#36 July 1955: Foxhole Mascot 8pp, Air-Conditioned War 6pp, Doughfoot With Wings 6pp

#37 Aug 1955: Walking Battle Pin 8pp, Book Sergeant 6pp, Flivver Fighter 6pp, Foxhole in the Sky 6pp

#38 Sept 1955: Floating Pillbox 8pp, The Flag on No-Man’s Hill 6pp, Bombing Bus Driver 6pp

#39 Oct 1955: Trench Trap 8pp, Under Three Flags 6pp, The Windmill War 6pp, Deliver: One Rifle 6pp

#40 Nov 1955: Tank Hunter 8pp, Frogman Combat Book 6pp, AWOL Fighter 6pp

#41 Dec 1955: Jungle Target 8pp, Parade for a Statue 6pp

#42 Jan 1956: Shadow Targets 8pp, Battle Line 6pp, Combat Size 6pp, Soldier in the Dark 6pp

#43 Feb 1956: A Bridge for Billy 8pp, Man Against Tank 6pp, Soldier of Misfortune 6pp, Operation Decoy 6pp

#44 March 1956: Thunder in the Desert 8pp, Soldier On The Spot 6pp, The Talking Gun 6pp, Invasion Beach Taxi 6pp

#45 April 1956: Diary of a Fighter Pilot 8pp, Frogman Battle Album 6pp, G.I. Without a Gun 6pp, Shortcut–War 6pp

#46 May 1956: Prize Package 8pp, Absent War 6pp, Salute to a Mustang 6pp, Split-Second Combat 6pp

#47 June 1956: Flying Jeep 8pp, Wooden Soldier 6pp, Target Town 6pp, Clay Pigeon Sub 6pp

#48 July 1956: Front Seat 8pp, Wanted: Fighting Man 6pp, Foxhole Town 6pp, Battle Bell 6pp

#49 Aug 1956: Landing Postponed 8pp, The War That Wasn’t There 6pp, Negative Soldier 6pp, The Talking Drum 6pp

#50 Sept 1956: Mop-Up Squad 4pp, Combat Summons 6pp, Battle League 6pp

#51 Oct 1956: Battle Tag 6pp, The Talking Gunsight 6pp, The Iron Horse 4pp, The Phantom Sergeant 6pp

#52 Nov 1956: Pony Express Pilot 6pp, Streamboat Corporal 6pp, Battle Time 4pp, Wall for a Fighting Man 6pp

#53 Dec 1956: One Ringside–For War 6pp, A Target Called Tommy 6pp, The G.I. Who Hooked a Sub 6pp, The Camera Patrol 6pp

#54 Jan 1957: No-Man’s Street 6pp, C.O.D.–Combat On Delivery 6pp, Battle Star for a Tree 6pp, Battle Line 6pp,

#55 Feb 1957: No Rest for a Raider 6pp, Flight Report 6pp, The Invisible G.I. 6pp, Battle Binoculars 6pp

#56 March 1957: You’re Next 8pp, Combat Carousel 4pp, The Tree in No-Man’s Land 6pp, Face of the Enemy 6pp

#57 April 1957: Ten-Minute Break 6pp, The Big Eye 6pp, Battlefield Bow 4pp, Silent Gun 8pp

#58 May 1957: The Fighting Snowbird 6pp, Sleepytime Soldier 6pp, The Golden Gladiators 2pp, No Fighting Room–Upstairs 6pp, Battle Hats 6pp

#59 June 1957: The Mustang Had My Number 8pp, The Silent Sergeant 6pp, Sweep Your Alley 6pp, Battle Zoo 6pp

#60 July 1957: Ranger Raid 6pp, The Main Battery 6pp, Whirlybird Pilot 6pp, Invisible Battleground 6pp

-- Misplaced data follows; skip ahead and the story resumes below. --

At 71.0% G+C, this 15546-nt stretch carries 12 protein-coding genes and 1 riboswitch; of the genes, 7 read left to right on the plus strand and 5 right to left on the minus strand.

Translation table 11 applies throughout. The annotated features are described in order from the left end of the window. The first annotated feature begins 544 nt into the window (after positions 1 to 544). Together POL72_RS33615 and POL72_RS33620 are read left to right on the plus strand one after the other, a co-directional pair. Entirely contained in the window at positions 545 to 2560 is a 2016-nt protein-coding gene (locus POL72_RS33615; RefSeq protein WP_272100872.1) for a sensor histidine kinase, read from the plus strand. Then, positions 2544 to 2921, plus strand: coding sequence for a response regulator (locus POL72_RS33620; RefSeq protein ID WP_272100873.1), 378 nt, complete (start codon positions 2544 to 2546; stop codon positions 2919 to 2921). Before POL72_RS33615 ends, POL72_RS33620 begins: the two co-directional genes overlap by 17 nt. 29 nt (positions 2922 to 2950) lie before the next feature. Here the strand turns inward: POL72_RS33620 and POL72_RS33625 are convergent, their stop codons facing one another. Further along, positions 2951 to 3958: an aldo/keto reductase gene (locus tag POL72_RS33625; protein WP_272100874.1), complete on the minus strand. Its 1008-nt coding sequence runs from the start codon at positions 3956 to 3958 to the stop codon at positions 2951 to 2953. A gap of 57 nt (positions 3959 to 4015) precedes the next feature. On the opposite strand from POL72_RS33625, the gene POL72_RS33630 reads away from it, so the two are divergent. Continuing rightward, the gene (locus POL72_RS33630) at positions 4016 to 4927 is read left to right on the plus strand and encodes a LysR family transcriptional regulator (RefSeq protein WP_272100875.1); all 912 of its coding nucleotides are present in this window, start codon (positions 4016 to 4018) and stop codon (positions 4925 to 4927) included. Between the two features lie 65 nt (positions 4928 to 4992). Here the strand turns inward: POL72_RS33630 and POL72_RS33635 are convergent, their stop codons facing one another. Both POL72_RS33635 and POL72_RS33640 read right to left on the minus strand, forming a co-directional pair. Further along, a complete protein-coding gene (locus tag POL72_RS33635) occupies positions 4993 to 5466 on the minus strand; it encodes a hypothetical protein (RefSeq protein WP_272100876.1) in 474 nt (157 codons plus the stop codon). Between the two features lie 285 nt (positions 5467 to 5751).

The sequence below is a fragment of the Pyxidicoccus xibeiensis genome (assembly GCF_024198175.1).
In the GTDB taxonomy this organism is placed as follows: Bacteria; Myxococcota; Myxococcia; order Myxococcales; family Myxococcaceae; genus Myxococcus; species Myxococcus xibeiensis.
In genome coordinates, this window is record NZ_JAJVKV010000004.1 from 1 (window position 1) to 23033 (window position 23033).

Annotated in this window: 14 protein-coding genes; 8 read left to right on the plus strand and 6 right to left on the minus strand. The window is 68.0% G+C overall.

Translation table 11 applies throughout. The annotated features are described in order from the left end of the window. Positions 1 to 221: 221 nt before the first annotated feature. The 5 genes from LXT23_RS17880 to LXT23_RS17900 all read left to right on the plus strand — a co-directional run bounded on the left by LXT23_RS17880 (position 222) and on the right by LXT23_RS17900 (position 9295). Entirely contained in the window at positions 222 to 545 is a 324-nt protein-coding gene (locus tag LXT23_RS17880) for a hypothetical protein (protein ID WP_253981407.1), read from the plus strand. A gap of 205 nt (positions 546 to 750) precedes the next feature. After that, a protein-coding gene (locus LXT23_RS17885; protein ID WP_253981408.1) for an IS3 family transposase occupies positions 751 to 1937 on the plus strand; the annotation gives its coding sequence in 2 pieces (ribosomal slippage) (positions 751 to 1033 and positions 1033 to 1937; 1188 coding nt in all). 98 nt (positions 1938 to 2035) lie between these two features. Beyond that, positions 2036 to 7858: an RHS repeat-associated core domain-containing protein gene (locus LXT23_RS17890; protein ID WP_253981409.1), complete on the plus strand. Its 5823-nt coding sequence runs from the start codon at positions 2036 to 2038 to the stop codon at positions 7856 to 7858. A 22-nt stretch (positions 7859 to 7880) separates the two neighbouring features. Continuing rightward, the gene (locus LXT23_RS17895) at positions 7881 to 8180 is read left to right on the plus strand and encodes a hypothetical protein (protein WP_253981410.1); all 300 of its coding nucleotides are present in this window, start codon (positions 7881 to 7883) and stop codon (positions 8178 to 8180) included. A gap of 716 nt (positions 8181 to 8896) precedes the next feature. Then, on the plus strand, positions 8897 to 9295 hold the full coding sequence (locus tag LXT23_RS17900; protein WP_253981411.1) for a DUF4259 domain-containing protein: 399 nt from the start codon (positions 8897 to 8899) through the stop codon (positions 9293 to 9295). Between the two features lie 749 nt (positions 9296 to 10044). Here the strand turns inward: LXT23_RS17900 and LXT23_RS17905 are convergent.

#61 Aug 1957: A Pigeon for Easy Co. 6pp, Sgt. Time 6pp, The Green Gun 6pp, Battle Sun 6pp

#62 Sept 1957: Trigger Man 6pp, Fence Fighter 6pp, Mile-Away War 6pp, The Battle Key 6pp

#63 Oct 1957: The Big Toss 8pp, Deliver: One Tank 4pp, Three Stripes to Omaha 6pp, Sky Battleground 6pp

#64 Nov 1957: The New Hand 6pp

#65 Dec 1957: Scramble–War Upstairs 6pp, Paper Tiger 6pp, The Big Overhaul 6pp, Desert Frogman 6pp

#66 Jan 1958: Gunner Wanted 6pp, Combat Size 6pp, A Piece of Cake 6pp

#67 Feb 1958: Push-Button War 6pp, Out In Front 3pp, Stay Down–And Fight 6pp, Boiling Point 9pp

#68 March 1958: Combat Log Book 6pp, Battle Star Beach 6pp, Pilot for a Sub 6pp, End of the Line 8pp

#69 April 1958: Combat Cage 13pp, Open Up 6pp, Broomstick Pilot 6pp

#70 May 1958: Torpedo Tackle 13pp, Combat Cool 6pp

#71 June 1958: Flying Mosquitoes 8pp, Second-String Soldier 6pp, Combat Crossroads 6pp, Mile-High Booby Trap 6pp

#72 July 1958: No. 1 Pigeon 10pp, Fighting Man 8pp, Clear Tracks to War 6pp

#73 Aug 1958: Shooting Gallery 12pp, A Straight Run to Wonju 6pp, The Soldier Saw Red 6pp

#74 Sept 1958: Ace Without Guns 12pp, The G.I. and the General 6pp, The Fighting Mosquitoes 6pp

#75 Oct 1958: Blind Night Fighter 12pp, Steel Hedgerow 6pp, Field Strip 6pp

#76 Nov 1958: Clipped Hellcat 13pp, The Anthill 6pp, The Big Marker 6pp

#77 Dec 1958: Jets Don’t Dream 13pp, The Pin-up Tank 6pp

#78 Jan 1959: Battle Nurse 13pp, No Sunset for a Jet 6pp, Town for a Green Apple 6pp

#79 Feb 1959: No Easy Road 6pp, Patrol to Nowhere 6pp

#80 March 1959: The Sparrow and the Hawk 13pp, Tank Bait 6pp, Fit For a Fighter 6pp

#81 April 1959: The Rock of Easy Company (hereafter EC) 6pp, Fighting Footsteps 6pp, Umbrella Pilot 6pp, EC 6pp

#82 May 1959: Gun Jockey 13pp, The Lonely Jet 6pp, EC 6pp